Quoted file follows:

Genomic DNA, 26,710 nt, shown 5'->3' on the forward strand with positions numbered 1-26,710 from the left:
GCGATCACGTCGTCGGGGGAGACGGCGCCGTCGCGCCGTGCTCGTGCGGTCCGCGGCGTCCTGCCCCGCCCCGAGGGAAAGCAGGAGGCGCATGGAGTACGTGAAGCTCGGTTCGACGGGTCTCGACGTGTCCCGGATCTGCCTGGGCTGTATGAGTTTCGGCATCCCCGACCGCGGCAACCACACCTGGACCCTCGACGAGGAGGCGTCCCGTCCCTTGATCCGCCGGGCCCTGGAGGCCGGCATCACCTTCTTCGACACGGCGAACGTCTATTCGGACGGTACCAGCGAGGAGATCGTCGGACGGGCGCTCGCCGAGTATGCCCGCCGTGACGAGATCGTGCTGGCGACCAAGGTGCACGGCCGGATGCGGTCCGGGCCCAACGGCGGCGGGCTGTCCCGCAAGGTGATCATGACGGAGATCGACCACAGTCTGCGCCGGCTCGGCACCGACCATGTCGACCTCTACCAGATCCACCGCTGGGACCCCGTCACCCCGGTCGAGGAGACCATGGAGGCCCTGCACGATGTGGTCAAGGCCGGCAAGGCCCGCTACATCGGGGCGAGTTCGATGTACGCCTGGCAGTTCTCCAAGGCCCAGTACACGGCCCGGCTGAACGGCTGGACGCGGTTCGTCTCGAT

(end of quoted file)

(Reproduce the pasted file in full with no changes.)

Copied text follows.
Genomic DNA, 26,710 nt, shown 5'->3' on the forward strand with positions numbered 1-26,710 from the left:
GCGATCACGTCGTCGGGGGAGACGGCGCCGTCGCGCCGTGCTCGTGCGGTCCGCGGCGTCCTGCCCCGCCCCGAGGGAAAGCAGGAGGCGCATGGAGTACGTGAAGCTCGGTTCGACGGGTCTCGACGTGTCCCGGATCTGCCTGGGCTGTATGAGTTTCGGCATCCCCGACCGCGGCAACCACACCTGGACCCTCGACGAGGAGGCGTCCCGTCCCTTGATCCGCCGGGCCCTGGAGGCCGGCATCACCTTCTTCGACACGGCGAACGTCTATTCGGACGGTACCAGCGAGGAGATCGTCGGACGGGCGCTCGCCGAGTATGCCCGCCGTGACGAGATCGTGCTGGCGACCAAGGTGCACGGCCGGATGCGGTCCGGGCCCAACGGCGGCGGGCTGTCCCGCAAGGTGATCATGACGGAGATCGACCACAGTCTGCGCCGGCTCGGCACCGACCATGTCGACCTCTACCAGATCCACCGCTGGGACCCCGTCACCCCGGTCGAGGAGACCATGGAGGCCCTGCACGATGTGGTCAAGGCCGGCAAGGCCCGCTACATCGGGGCGAGTTCGATGTACGCCTGGCAGTTCTCCAAGGCCCAGTACACGGCCCGGCTGAACGGCTGGACGCGGTTCGTCTCGAT